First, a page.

Problem B timeline:

Dev 11, 2023

08:00 (UTC+08:00)

Registration begins

Feb 27, 2024

20:00(UTC+08:00)

Problem B released

Mar 26, 2024

20:00 (UTC+08:00)

Last day of
registration
and code submission

Mar 29, 2024

Round 1 results released

(View the Final standings)

Apr 2, 2024

20:00 (UTC+08:00)

Last day of article submission

May 13, 2024

Round 2 results released

(View the Final standings)

The team leader scans the Problem B QR code or click the Link to create a team
(Each team member scans the team's QR code shared by the team leader to register after creating the team successfully)
Scan the QR code or click the Link of Challenge webpage on Kattis to coding

Problem C

Multi-Parameter Wireless Network Optimization Based on Coverage Simulation

Problem C introduction:

The signal strength received by mobile users is a key indicator of network service quality in wireless networks. This signal strength is influenced by environmental factors, such as building occlusion, and network parameters, including the tilt of panel antennas. To ensure stable network services in a dynamic environment, network operators must continuously adjust these parameters. Typically, they provide network simulation models that capture the quantitative relationship between the parameters and signal strength, enabling them to calculate optimal antenna configurations through model interactions. However, this interaction can be computationally expensive due to the complexity of the models. In this contest, participants are expected to design efficient and intelligent algorithms for network optimization. These algorithms should obtain fitness values (representing average signal strength) from a given black-box simulator but with limited simulations due to their computational complexity. Specifically, multiple candidate parameter configurations are provided for each antenna in the wireless network. The optimizer should explore these candidates to identify the best configuration that maximizes fitness value attainment. Due to an enormous search space and time constraints, brute-force search is not feasible for solving this problem. Contestants can employ various general methodologies like exploration heuristics design, simulation surrogates or search space pruning techniques to address this challenge effectively. Finally, higher scores will be awarded to algorithms that offer better optimal solutions within the specified time limit.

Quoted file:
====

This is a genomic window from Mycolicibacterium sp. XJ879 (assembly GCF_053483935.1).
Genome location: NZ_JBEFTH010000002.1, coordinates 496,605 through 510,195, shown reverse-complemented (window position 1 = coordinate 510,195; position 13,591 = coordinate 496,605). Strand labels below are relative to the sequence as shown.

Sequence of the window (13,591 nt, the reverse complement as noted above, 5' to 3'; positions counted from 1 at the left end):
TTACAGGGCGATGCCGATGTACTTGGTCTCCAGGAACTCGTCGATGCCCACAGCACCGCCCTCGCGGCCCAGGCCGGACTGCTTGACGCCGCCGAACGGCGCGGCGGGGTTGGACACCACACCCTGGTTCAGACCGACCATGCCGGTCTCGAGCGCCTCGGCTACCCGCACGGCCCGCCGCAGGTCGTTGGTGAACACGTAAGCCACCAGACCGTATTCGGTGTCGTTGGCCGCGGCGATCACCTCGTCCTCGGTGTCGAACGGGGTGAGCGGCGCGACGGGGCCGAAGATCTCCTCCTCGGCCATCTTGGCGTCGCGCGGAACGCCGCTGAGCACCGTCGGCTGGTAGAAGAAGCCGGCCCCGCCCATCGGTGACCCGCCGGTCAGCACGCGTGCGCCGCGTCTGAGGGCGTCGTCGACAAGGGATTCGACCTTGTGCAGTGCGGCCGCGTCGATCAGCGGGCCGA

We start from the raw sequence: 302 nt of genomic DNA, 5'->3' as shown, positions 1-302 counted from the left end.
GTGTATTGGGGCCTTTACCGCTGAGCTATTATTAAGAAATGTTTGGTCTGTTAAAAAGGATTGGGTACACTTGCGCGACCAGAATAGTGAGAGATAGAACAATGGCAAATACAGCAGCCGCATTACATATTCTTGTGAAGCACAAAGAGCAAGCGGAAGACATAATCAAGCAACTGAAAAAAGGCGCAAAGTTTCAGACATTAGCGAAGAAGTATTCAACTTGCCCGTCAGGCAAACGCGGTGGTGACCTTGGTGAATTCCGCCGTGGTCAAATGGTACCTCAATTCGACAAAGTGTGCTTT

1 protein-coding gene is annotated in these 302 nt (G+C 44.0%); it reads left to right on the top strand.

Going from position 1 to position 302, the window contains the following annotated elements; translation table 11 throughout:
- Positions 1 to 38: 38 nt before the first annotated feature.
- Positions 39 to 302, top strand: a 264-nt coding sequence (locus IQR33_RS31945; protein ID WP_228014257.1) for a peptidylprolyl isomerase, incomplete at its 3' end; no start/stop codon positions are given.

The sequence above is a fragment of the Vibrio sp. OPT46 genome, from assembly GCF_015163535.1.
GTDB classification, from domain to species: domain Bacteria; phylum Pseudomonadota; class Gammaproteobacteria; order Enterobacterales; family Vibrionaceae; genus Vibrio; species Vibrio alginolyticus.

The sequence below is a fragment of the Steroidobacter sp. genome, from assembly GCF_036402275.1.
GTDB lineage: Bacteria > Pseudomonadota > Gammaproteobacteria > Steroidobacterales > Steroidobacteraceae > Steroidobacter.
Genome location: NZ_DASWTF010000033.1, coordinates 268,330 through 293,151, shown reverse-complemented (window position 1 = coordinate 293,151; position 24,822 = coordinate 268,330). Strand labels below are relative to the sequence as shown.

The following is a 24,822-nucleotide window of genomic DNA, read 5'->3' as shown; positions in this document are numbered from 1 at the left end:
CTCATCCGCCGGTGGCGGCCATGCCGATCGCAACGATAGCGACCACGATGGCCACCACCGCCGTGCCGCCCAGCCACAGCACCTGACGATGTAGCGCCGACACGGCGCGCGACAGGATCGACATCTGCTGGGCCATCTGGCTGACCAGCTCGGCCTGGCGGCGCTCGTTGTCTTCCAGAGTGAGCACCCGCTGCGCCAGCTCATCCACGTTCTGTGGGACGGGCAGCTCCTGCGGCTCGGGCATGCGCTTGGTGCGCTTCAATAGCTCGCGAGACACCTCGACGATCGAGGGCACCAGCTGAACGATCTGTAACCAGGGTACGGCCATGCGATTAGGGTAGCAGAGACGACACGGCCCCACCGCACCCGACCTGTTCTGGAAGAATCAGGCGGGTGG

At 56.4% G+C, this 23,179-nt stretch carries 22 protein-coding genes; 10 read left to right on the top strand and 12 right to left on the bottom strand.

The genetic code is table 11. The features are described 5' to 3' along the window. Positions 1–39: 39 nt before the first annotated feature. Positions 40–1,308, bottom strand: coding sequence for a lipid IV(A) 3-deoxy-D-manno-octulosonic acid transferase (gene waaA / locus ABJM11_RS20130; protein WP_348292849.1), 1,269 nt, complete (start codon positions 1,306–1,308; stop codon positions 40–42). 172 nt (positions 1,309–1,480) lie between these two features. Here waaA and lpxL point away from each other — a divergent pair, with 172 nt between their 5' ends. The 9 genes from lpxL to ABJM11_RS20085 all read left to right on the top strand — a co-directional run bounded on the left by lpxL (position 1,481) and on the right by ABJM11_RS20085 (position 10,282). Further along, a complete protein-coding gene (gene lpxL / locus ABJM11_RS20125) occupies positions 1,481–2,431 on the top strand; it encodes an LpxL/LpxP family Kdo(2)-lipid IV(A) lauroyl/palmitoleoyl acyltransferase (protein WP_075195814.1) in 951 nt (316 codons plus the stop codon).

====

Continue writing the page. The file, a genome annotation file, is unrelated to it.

Problem C timeline:

Dec 11, 2023

08:00 (UTC+08:00)

Registration begins

Apr 23, 2024

20:00(UTC+08:00)

Problem C released

May 27, 2024

20:00 (UTC+08:00)

Last day of
registration
and code submission

May 30, 2024

Round 1 results released

(View the Final standings)

Jun 3, 2024

20:00 (UTC+08:00)

Last day of article submission

Jul 5, 2024

Round 2 results released

(View the Final standings)

The team leader scans the Problem C QR code or click the Link to create a team
(Each team member scans the team's QR code shared by the team leader to register after creating the team successfully)
Scan the QR code or click the Link of Challenge webpage on Kattis to coding
Contest Rules
Registration Notes
Registration Rules

Participants

Mathematics and algorithm enthusiasts from around the world

Contest type

Team competition + Coaching

Team formation: Each team may have at most four people, including a team leader.

Team leader: The team leader creates the team. As the team's contact person for the organizers, the team leader shall receive any prize money on behalf of their team.

Coach: This Challenge provides a coach reward plan, which encourages participating teams to invite domain-specific teachers to act as coaches and help the contestants improve their problem-solving skills during the contest. A coach cannot be a contestant on the team. Failure to provide coach information during registration is deemed as a decision not to participate in the coach reward plan.

How to Register

Step 1: The team leader scans the registration QR code of the problem to open the registration page, and fills out the required information to complete registration. Once registration is finished, a team QR code is generated, which the team leader shares with their team members.

Step 2: Each team member scans the team QR code to fill out the required information on the registration page and complete registration.

Notes: